The government is spending £17bn a year on dozens of schemes to support business, but its activities are poorly co-ordinated and overly complex, meaning it cannot clearly demonstrate which schemes deliver value for money
The National Audit Office (NAO) examined the management of the support government departments, especially the Department for Business, Energy and Industrial Strategy (BEIS), provided to businesses.
It said it was fragmented between different departments and often lacked overall co-ordination and prioritisation, which both BEIS and the Treasury recognise needs to be improved.
There are more than 100 schemes across government for supporting businesses, costing around £17bn a year. The joint costing project, which used cost data largely from 2016-17, identified 107 different interventions, administered by eight different government organisations.
This included £11.5bn in tax reliefs, to encourage businesses to invest in certain activities such as research and development (R&D); £3.3bn in government-funded schemes; and £2.3bn spent by departments on behalf of the EU, of which £1.9bn was support for agricultural businesses.
BEIS runs more business support schemes than any other department, with 47 separate schemes, making up £2.4bn of the £3.3bn spent by government on business support. Many schemes were relatively small, with 33 costing less than £50m a year.
The NAO’s analysis of 10 schemes run by BEIS found that not enough was being done to understand which schemes were most helpful to businesses. BEIS did not evaluate alternatives when designing some of the schemes, and while it established a long list of options for seven out of the eight schemes in the sample which started after 2010, it only analysed the costs and benefits of one scheme.
Six out of the 10 schemes lacked measurable objectives and only one had a thorough evaluation of the scheme’s impact, making it difficult for BEIS to know which to continue with and which to stop.
The NAO found BEIS allocated optimistic budgets to some of the schemes assessed. Three schemes underspent against their early budgets because of delays in setting up the scheme or because fewer businesses applied to participate in the schemes than the department had expected.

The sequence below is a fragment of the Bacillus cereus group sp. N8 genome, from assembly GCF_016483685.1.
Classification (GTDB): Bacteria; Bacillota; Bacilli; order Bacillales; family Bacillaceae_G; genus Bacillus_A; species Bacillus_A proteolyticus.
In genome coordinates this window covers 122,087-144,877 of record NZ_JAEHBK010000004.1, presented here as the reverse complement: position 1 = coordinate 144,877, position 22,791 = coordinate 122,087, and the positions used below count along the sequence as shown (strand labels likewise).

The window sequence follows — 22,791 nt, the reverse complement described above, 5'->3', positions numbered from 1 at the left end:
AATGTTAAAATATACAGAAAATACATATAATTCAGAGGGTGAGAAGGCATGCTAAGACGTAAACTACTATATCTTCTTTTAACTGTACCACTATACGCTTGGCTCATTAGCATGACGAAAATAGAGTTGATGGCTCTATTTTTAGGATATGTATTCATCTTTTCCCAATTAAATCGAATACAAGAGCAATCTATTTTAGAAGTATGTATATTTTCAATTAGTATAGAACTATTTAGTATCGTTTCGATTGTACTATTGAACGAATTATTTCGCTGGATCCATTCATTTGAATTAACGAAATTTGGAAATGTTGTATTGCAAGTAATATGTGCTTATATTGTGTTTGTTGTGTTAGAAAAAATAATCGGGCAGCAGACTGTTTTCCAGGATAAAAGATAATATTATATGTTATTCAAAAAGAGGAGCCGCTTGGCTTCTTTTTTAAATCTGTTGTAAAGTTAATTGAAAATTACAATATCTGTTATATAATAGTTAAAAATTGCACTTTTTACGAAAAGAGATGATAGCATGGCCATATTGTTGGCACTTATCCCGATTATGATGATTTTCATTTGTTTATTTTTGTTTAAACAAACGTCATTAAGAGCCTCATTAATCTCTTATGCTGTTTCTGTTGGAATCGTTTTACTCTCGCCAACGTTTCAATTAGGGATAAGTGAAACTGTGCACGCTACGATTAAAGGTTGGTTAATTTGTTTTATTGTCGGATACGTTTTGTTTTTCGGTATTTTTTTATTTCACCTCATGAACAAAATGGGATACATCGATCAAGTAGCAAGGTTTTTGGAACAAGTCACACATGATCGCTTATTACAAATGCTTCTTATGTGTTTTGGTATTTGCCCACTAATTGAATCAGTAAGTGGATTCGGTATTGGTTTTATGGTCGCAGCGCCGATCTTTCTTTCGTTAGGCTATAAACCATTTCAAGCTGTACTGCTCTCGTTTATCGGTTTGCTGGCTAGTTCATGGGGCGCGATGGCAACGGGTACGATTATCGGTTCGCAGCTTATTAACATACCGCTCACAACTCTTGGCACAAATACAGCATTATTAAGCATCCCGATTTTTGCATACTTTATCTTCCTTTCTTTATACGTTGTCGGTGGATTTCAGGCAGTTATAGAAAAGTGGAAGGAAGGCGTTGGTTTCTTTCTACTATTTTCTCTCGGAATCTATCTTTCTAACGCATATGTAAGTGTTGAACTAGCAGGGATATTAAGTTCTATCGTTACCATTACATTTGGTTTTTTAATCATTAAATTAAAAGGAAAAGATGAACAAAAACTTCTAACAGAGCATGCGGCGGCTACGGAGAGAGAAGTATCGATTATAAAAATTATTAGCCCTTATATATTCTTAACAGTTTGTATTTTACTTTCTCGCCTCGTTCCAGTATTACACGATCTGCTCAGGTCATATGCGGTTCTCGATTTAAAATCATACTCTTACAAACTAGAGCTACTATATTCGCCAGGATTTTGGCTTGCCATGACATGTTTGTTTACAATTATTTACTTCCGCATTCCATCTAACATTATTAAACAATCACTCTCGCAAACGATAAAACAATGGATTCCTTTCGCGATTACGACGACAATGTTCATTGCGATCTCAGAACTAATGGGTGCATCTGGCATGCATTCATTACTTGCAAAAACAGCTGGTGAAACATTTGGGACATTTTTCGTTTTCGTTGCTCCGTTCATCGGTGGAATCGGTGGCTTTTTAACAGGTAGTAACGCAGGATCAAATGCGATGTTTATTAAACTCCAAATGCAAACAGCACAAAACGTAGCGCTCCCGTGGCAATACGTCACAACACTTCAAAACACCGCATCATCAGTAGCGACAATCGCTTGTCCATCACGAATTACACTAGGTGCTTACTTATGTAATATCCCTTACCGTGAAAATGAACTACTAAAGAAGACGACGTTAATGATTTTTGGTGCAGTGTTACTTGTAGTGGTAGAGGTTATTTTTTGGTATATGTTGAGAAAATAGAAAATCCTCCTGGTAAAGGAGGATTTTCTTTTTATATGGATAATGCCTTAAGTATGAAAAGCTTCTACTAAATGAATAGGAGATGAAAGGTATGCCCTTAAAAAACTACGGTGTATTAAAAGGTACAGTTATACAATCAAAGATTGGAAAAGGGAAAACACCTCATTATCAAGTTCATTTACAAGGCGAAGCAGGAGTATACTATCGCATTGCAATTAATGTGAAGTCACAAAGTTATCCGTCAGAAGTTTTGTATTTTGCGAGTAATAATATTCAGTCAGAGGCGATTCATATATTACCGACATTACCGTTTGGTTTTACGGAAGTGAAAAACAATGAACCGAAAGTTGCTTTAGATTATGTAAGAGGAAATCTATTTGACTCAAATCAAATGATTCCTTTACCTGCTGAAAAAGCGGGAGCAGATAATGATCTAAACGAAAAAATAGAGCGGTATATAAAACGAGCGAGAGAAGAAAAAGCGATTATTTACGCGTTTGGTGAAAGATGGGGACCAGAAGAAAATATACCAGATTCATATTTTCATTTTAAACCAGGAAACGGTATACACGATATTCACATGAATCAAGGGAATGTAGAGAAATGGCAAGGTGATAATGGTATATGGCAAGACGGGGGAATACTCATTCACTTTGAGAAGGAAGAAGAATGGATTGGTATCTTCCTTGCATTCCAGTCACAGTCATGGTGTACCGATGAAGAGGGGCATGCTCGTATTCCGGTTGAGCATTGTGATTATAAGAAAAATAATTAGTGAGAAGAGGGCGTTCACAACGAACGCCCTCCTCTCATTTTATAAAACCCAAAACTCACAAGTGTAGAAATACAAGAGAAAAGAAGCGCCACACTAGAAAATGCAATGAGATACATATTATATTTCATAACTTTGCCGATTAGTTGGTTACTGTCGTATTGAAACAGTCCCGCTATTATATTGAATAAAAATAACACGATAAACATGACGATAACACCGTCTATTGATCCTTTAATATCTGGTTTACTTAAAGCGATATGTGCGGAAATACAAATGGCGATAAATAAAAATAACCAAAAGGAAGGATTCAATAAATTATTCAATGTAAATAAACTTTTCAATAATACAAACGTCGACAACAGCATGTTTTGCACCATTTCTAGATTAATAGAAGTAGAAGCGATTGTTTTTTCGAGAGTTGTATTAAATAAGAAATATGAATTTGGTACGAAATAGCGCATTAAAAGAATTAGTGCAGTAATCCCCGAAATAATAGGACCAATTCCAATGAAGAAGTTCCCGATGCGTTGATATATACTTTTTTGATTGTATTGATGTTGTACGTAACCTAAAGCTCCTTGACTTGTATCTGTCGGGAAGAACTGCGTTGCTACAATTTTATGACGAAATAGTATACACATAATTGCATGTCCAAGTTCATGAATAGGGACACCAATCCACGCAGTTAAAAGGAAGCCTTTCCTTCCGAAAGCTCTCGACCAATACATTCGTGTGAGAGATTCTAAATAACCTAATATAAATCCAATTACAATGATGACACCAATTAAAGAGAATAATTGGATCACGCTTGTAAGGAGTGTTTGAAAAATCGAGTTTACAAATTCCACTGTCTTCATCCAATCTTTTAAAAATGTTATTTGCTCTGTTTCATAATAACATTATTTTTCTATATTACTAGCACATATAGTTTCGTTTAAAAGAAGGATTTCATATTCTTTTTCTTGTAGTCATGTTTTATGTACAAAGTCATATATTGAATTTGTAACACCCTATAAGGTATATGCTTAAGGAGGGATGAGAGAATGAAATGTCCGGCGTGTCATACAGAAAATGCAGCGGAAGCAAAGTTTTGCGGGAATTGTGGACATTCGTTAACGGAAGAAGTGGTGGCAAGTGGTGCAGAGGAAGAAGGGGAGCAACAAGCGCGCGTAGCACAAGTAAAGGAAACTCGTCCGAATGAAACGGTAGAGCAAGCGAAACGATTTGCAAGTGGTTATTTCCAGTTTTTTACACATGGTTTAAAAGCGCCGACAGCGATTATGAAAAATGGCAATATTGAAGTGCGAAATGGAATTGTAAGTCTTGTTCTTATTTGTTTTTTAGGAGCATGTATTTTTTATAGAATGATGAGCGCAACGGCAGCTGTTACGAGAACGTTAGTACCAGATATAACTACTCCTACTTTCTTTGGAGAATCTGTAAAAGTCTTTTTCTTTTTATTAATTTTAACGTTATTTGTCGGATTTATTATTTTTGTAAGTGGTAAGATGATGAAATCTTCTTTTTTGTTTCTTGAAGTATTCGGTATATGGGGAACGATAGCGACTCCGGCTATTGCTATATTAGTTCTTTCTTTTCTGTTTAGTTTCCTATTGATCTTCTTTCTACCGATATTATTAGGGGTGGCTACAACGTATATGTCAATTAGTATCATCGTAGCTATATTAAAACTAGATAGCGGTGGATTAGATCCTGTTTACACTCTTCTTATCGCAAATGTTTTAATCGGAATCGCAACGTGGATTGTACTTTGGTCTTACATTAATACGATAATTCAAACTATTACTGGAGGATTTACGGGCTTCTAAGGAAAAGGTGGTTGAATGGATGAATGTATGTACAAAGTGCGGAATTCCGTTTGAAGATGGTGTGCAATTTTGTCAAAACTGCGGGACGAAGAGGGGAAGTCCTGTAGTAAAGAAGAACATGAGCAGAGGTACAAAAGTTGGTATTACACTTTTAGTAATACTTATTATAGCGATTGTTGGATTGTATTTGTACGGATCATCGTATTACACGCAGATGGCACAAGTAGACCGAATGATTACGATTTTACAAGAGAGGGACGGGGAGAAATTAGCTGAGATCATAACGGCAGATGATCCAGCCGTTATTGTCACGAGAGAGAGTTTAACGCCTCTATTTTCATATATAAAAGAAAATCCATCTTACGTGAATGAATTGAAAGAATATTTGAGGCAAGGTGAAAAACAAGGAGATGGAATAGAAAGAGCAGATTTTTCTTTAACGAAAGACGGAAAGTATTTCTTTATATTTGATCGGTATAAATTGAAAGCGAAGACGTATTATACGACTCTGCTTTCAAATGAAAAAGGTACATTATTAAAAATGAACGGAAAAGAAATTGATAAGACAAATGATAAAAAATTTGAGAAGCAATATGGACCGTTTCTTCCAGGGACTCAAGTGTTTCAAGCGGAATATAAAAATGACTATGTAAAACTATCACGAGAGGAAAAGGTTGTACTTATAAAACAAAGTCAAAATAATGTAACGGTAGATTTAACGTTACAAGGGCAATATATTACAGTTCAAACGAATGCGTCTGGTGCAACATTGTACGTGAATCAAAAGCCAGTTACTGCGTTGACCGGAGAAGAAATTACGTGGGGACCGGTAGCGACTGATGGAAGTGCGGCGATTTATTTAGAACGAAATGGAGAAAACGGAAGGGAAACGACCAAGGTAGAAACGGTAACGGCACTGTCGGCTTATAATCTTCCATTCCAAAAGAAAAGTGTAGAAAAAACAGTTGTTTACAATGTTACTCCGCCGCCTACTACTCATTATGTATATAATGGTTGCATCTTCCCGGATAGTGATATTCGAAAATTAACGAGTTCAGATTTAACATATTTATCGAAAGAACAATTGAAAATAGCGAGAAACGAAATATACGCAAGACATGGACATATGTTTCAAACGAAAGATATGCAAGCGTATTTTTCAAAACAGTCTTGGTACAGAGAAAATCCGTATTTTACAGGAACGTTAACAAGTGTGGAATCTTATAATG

The department monitored the progress of schemes predominantly using activity measures, such as the number of businesses supported or the amount paid in grants.
Management activities tended to focus at a project level with processes for checking the award of funds both before they were paid and while a project was in progress, particularly poor, meaning that the department failed to intervene to reduce or stop payments to individual projects if they were failing to deliver.
In addition, BEIS cannot easily compare performance between its schemes or understand how they interact, as it uses nearly 1,500 metrics to track progress across its 47 schemes, with only 136 of these used by more than one scheme.
The NAO concluded that there were indications that BEIS was improving the set up and management of new schemes, but it was too soon to tell whether they have had an impact.
Gareth Davies, the head of the NAO, said: ‘Government understands the importance of better co-ordination and coherence across the schemes it provides to business, but it still has some way to go before all the dots are joined up. More thorough evaluation of which schemes work best will help government plan and prioritise its support going forward.
‘The British Business Bank has performed well against its objectives. Government now needs to think carefully about the role it wants the bank to play in the future, particularly after the UK leaves the EU.’